Gambling law in Estonia – part 2

Gambling in Estonia is regulated mainly by four legal acts:

•     the Gambling Act;

•     the Gambling Tax Act;

•     the Advertising Act; and

•     the Money Laundering and Terrorist Financing Prevention Act.


The Gambling Act sets the rules for handing out licenses to operators but also lists the criminal offenses and punishments for violating the law while the Gambling Tax Act regulates the special turnover tax, the gambling tax (in general 5% of all bets minus the winnings is paid to the Estonian State) and how the gambling tax proceeds should be distributed in the State budget.

The Advertising Act lays down the framework for how you can market gambling to consumers where the main rule states that “advertising of gambling shall not contain an incitement to participate in gambling or visit a gaming location or information that may suggest that gambling contributes towards social success”. The Estonian Consumer Protection and Technical Regulatory Authority is the authority that supervises gambling operators in this respect.

The AML law requires that operators are diligent, need to know the identity of their customers, identify politically exposed persons (PEPs), map their own risk appetite, and implement procedural rules for KYC and AML, including monitoring obligations and reporting suspicions or unusual transactions.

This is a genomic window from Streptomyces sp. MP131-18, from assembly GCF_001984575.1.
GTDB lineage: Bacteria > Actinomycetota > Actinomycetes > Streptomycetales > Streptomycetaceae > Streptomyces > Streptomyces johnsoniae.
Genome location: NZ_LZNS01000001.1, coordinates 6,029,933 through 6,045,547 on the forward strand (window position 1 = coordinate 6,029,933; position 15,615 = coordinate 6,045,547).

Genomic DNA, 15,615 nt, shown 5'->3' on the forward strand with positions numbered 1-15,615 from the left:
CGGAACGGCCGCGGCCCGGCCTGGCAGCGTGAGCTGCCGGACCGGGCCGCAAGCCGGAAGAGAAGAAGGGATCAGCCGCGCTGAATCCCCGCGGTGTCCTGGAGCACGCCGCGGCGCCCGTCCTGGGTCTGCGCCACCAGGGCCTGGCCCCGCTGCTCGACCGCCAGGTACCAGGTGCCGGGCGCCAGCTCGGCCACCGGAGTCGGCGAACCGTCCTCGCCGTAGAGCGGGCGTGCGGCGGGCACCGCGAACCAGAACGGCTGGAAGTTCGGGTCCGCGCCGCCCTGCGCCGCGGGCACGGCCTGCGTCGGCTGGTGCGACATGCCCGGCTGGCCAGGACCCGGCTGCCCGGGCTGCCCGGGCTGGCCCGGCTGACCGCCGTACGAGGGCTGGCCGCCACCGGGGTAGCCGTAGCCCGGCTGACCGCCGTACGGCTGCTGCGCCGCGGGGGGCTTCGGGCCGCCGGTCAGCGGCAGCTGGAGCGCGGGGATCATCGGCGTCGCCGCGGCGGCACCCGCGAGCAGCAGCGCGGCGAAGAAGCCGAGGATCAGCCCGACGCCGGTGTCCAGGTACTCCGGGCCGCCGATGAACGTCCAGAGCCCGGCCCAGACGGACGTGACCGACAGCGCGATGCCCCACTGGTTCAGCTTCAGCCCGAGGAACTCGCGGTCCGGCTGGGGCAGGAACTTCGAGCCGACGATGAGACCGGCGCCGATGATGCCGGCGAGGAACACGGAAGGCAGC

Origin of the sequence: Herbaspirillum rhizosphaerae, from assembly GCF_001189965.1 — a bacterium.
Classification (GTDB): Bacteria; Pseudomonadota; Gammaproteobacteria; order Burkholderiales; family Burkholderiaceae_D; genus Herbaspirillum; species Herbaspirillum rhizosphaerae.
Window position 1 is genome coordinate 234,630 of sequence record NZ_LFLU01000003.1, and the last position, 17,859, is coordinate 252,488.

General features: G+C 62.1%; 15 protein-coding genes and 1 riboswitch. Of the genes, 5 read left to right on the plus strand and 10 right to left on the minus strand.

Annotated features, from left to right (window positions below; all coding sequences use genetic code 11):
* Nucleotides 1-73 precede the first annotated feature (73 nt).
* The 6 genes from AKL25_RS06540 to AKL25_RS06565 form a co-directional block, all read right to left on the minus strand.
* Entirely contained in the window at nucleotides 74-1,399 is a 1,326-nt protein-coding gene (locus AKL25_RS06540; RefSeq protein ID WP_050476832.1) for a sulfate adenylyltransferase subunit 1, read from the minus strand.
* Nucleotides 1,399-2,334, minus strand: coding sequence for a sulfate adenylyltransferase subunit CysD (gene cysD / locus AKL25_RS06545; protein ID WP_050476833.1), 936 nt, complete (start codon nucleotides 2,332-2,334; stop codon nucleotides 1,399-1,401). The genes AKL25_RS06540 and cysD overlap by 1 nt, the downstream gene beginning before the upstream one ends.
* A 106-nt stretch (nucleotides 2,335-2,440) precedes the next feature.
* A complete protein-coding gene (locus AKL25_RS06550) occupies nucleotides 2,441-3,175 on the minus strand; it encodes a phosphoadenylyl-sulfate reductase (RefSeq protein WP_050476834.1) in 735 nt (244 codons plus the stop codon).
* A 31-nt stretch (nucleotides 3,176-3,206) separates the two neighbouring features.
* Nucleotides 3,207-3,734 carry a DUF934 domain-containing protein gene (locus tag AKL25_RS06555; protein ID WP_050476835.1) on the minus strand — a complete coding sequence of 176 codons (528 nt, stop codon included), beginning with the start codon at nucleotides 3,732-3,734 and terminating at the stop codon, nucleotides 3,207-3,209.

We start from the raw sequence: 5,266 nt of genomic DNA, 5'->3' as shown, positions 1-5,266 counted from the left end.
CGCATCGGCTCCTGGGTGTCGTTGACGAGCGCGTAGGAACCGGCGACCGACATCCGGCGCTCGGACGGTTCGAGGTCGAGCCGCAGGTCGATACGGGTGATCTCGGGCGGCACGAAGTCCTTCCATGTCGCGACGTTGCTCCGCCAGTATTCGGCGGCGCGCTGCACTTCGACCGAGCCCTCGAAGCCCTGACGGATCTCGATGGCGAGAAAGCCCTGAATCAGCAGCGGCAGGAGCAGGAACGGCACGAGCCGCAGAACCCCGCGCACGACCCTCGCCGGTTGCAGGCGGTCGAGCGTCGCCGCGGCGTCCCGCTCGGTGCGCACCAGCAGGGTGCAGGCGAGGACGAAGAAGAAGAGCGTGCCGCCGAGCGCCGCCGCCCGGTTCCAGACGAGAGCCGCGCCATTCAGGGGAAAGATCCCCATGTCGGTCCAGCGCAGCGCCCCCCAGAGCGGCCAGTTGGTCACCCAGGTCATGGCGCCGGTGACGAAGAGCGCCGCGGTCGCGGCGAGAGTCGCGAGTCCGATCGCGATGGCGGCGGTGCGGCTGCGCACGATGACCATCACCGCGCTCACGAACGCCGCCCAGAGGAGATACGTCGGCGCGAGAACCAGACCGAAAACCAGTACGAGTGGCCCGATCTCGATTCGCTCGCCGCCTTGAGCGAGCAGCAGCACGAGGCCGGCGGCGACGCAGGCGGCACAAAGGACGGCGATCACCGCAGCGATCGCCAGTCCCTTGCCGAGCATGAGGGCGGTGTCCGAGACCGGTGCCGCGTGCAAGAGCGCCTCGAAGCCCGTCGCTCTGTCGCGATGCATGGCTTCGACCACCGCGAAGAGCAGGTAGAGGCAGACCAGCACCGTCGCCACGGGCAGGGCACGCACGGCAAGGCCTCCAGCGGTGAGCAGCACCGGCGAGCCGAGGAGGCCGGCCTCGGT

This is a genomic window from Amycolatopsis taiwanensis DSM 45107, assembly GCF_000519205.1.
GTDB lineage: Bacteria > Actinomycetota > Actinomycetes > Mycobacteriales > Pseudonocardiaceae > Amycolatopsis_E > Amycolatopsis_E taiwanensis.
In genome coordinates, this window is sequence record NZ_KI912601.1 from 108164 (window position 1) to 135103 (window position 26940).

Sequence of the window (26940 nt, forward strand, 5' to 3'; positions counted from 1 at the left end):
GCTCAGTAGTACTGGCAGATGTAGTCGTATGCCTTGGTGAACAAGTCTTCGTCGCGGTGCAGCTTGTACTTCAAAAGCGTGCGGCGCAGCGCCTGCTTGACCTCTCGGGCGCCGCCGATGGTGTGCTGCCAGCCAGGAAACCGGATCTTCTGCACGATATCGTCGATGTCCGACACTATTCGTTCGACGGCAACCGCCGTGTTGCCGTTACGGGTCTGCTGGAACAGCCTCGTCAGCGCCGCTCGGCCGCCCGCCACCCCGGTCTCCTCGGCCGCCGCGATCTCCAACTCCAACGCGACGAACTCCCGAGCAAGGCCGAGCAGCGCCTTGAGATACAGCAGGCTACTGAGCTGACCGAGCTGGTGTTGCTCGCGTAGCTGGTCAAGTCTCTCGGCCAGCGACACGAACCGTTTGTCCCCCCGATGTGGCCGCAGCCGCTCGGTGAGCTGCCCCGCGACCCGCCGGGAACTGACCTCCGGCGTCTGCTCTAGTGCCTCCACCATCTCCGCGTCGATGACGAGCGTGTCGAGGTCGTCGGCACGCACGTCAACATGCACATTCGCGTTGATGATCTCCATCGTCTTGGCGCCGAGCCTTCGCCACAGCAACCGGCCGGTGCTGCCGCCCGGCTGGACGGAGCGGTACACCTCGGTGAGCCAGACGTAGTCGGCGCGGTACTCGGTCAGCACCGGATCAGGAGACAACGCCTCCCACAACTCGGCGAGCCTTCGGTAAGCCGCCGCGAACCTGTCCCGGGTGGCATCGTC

In addition to the general rules, a gambling operator is required to apply due diligence measures at least upon the payment of winnings, the making of a bet, or on both occasions where the sum given or receivable by the customer is at least EUR 2,000.

Recently, the Estonian Consumer Protection and Technical Regulatory Authority have drawn more public attention to the threats related to social gaming. In particular, the Authority has pointed out that when social gaming is organized on Facebook or other social media channels, the organizers often breach advertising and consumer protection obligations. The most common violations include the following:

•     incomplete game rules;

•     making amendments to game rules in the middle of the game without giving notice;

•     not giving awards to winners; and

•     not communicating in Estonian with Estonian consumers.


At NJORD Law Firm our Regulatory team is providing legal advice within gaming law, compliance, GDPR, and AML.